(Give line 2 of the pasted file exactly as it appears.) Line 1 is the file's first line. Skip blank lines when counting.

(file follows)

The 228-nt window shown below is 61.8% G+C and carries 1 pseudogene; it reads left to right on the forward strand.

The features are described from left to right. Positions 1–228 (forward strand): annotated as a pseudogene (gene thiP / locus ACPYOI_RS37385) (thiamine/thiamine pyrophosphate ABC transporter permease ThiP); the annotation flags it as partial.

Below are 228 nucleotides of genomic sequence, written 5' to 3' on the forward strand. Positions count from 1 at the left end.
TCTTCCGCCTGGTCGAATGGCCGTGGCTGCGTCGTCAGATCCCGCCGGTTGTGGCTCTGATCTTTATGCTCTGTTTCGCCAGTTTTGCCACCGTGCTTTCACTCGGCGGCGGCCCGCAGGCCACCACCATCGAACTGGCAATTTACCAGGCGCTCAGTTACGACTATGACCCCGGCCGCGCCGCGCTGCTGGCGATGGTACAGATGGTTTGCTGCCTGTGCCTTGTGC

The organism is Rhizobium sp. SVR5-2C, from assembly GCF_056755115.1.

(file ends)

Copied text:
The features are described from left to right. Positions 1–228 (forward strand): annotated as a pseudogene (gene thiP / locus ACPYOI_RS37385) (thiamine/thiamine pyrophosphate ABC transporter permease ThiP); the annotation flags it as partial.